Would you agree? Sometimes it’s not what you do for someone, but just the fact you did something that really counts?

September 29

Producing for the world

A pastoral scene in the center of the state says more than just that it’s pretty out here.  Much of the world depends on the quiet activity of North Dakota producers.  Here, the farm with livestock buildings, the small grain field and the giant wind turbines tell a story of hard work, industry and support for others.   The wind turbines send power to Minnesota and points east.  The livestock and grain go worldwide to feed others.

On this autumn day, I was headed down the road about 30 miles south of the geographic center of the state when I topped a hill to catch the juxtaposition of three of the state’s leading industries — small grains, livestock and energy. Photographically, I like the colors, the peace and the  cleanliness of an image such as this.

Just out of curiosity, what is the sense you feel when you see a pastoral scene such as this?

September 28

 

red bulls

 

They’re not exactly an energy drink these red bulls, but if they were running toward me, I’m sure I’d find enough energy to stay ahead of them.

Two of North Dakota’s largest economic sources are in this image — food and fuel; beef and electricity.  The Northern Plains has long been known as an essential part of the breadbasket of the world producing small grains and beef for the world.  Now in recent years, the Northern Plains has also become an increasingly essential part of America’s energy source.  The coal, gas and oil production of this region is legendary.  One of the largest oil plays in the nation is under ground west of here, the Bakken oil formation.  Now, add to that the hundreds of wind turbines dotting the prairies and the region’s importance to the lives of other Americans continues to grow.

September 26

 

North Dakota traffic hazard

 

Unlike high-traffic areas where drivers are alert for other drivers, trash and lost loads on the highway, here in North Dakota, we look for different obstacles — livestock on the road.    All it takes is one loose string of wire on a fence and some agile calf will get through, leading others to the other side of the fence — even if the grass is no greener.

Fortunately here in North Dakota, your sight distance is great enough that it’s unlikely that you would come up on something like this without a lot of  opportunity to see what could be ahead.

On highway 36 near Wing, North Dakota, these calves calmly went about their exploration, milling about the ditches and highways.   I drove through the small herd, then turned to get this image up the hill from me.  They were politely cooperative.  I got my shot and headed on away from them.

If any other vehicles had approached I may have flashed my lights to warn them of the impending traffic hazard.  But again, as is typical in North Dakota, you just don’t see a lot of traffic out here.  Most of the moving vehicles, at least along this road at this time of the year, is off to the side of the road. A lone combine gobbles up grain that will move by truck from the field to the nearby storage at a farmer’s grain bin or at the nearby elevator.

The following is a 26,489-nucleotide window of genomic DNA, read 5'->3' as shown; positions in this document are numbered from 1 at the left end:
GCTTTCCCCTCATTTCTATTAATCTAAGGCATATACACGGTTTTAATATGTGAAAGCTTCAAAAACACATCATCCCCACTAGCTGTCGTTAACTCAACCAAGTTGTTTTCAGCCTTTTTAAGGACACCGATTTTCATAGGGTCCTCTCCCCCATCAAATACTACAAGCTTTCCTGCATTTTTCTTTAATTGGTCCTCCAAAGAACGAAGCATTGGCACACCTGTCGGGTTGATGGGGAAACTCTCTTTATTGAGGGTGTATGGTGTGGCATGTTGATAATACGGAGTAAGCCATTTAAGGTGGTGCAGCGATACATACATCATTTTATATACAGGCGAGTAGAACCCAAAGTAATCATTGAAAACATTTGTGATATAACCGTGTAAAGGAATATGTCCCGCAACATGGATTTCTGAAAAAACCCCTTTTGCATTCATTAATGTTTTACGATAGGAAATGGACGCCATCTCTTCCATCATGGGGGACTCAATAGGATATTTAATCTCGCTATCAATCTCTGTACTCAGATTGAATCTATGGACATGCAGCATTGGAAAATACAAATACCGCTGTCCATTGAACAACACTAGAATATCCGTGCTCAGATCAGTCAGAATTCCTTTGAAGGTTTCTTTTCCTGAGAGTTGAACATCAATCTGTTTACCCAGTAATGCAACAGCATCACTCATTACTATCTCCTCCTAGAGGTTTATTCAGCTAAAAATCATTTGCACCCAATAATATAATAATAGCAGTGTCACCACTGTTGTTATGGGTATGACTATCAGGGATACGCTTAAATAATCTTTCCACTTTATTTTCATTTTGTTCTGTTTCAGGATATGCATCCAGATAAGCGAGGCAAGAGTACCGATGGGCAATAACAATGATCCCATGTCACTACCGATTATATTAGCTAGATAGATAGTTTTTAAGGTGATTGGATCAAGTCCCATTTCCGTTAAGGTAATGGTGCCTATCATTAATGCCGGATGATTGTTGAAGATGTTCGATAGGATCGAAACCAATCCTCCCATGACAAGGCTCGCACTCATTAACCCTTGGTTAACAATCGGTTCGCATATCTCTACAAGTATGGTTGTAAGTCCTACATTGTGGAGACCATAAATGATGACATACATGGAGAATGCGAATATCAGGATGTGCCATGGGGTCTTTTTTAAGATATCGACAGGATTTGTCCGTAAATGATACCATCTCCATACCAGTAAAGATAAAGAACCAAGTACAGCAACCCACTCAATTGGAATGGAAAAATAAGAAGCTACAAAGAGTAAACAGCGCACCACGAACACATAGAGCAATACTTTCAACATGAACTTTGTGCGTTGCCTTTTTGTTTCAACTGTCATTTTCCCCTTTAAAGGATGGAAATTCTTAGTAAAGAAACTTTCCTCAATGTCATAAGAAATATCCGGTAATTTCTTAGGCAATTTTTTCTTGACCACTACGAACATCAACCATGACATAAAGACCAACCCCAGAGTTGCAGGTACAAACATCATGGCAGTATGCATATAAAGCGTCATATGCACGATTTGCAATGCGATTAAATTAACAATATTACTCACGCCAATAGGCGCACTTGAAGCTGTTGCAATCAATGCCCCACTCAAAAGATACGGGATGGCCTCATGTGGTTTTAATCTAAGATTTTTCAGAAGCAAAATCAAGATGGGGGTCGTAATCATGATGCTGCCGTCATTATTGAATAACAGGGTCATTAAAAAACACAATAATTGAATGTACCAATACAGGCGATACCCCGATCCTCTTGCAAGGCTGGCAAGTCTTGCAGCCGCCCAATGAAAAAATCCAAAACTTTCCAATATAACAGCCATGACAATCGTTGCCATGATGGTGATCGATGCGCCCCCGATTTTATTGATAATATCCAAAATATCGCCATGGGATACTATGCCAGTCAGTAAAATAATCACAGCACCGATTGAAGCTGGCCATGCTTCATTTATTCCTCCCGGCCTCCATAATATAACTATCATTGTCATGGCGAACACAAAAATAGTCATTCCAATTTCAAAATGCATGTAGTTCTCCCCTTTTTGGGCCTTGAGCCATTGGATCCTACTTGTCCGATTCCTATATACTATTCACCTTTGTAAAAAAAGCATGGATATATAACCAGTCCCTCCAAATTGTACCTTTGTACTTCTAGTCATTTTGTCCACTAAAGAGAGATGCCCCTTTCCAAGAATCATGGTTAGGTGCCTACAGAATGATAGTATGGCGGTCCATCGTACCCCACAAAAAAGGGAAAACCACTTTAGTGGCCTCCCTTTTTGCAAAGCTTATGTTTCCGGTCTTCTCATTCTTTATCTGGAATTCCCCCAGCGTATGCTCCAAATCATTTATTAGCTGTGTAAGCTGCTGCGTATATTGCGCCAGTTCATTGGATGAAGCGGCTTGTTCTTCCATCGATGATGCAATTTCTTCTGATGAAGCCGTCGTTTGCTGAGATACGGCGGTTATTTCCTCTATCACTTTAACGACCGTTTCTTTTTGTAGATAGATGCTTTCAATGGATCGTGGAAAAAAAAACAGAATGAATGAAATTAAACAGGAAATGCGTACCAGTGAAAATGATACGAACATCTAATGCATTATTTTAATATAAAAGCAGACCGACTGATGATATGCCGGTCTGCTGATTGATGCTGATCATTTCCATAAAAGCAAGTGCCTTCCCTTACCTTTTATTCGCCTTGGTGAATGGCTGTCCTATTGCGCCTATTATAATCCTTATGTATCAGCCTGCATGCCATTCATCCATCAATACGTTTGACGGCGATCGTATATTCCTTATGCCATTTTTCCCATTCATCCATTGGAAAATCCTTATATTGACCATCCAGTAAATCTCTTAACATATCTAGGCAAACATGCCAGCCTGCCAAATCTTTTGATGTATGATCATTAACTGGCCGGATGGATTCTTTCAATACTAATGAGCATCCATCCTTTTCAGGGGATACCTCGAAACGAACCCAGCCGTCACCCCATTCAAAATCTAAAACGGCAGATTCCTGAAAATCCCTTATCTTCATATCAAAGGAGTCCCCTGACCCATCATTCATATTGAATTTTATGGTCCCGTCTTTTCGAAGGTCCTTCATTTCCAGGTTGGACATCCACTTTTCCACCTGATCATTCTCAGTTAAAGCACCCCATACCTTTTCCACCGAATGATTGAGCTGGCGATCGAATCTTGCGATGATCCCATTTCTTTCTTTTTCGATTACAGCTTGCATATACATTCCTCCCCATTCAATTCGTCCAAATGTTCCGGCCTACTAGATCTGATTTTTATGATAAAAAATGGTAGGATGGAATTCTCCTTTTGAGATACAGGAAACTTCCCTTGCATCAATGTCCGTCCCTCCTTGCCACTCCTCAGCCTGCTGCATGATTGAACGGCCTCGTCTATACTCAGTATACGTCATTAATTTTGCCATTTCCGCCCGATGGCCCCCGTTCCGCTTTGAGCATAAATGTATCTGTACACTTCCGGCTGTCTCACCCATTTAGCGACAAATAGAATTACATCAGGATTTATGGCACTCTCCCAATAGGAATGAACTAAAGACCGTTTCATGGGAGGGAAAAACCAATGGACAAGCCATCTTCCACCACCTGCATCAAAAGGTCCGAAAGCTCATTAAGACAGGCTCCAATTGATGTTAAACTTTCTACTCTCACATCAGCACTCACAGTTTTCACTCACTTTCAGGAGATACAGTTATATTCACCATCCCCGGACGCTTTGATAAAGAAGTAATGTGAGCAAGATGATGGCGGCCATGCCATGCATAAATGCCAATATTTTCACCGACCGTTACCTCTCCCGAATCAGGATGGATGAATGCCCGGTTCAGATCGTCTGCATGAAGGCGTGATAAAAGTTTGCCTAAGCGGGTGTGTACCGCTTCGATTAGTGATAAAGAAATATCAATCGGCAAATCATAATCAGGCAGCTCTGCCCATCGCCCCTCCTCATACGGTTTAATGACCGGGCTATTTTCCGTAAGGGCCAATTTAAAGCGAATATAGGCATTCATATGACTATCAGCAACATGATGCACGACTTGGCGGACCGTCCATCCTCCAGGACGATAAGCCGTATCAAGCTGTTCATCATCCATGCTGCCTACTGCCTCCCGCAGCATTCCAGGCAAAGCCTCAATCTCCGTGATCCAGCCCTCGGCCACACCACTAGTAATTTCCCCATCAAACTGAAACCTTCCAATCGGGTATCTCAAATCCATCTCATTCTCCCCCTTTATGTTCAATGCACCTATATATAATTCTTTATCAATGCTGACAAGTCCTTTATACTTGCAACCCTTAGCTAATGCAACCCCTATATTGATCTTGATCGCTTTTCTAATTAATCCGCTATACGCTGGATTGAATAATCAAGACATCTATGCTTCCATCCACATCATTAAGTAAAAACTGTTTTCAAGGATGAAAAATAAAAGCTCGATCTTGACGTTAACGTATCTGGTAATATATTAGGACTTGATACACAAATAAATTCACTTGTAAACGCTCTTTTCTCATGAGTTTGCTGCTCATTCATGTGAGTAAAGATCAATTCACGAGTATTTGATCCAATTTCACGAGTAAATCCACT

It’s a pastoral, quiet lifestyle here on the Northern Plains.  Safe too, if the greatest danger is not road rage, but highway heifers.

September 22

beside still waters

A sight not often seen in North Dakota — sheep on a hillside.  In fact, I can more quickly show you herds of domestically produced elk than I can flocks of sheep.   Even just down the road from this flock of sheep is an elk herd that I’ve attempted to photograph but have been unsuccessful.   In fact, every one of our neighboring states raise more sheep than does North Dakota.  Wyoming, South Dakota (4x),  Montana (3x) and Minnesota (2x) all out-produce North Dakota.

Yet between Wilton and Mercer is one flock of sheep that keeps the pasture tamed of most noxious weeds.  The sheep graze freely near an abundant water source, and I’m reminded of Psalm 23, “He leadeth me beside still waters.”

It was an overcast day when I shot this, the sun somewhere behind me which gave me about as good of light as I would get on this cloudy day.  It provided good even lighting with only natural color contrast and very few shadows.

August 24

 

Harvesting wheat and wind

 

Okay, one more. I’ve caught combine action for a few days now, but couldn’t pass up this one.  I was driving east out of Wilton when I spotted this combine working next to the wind farm. The juxtaposition of the combine and the wind turbine tell a big part of North Dakota’s story, harvesting wheat and wind for people across the Midwest, even the world.

Again, as you may notice, it’s the Golden Hour of sunset and the skies and air have that reddish glow that I’ve mentioned the last couple of days.

I think this image would make a good postcard, or a good image to represent North Dakota.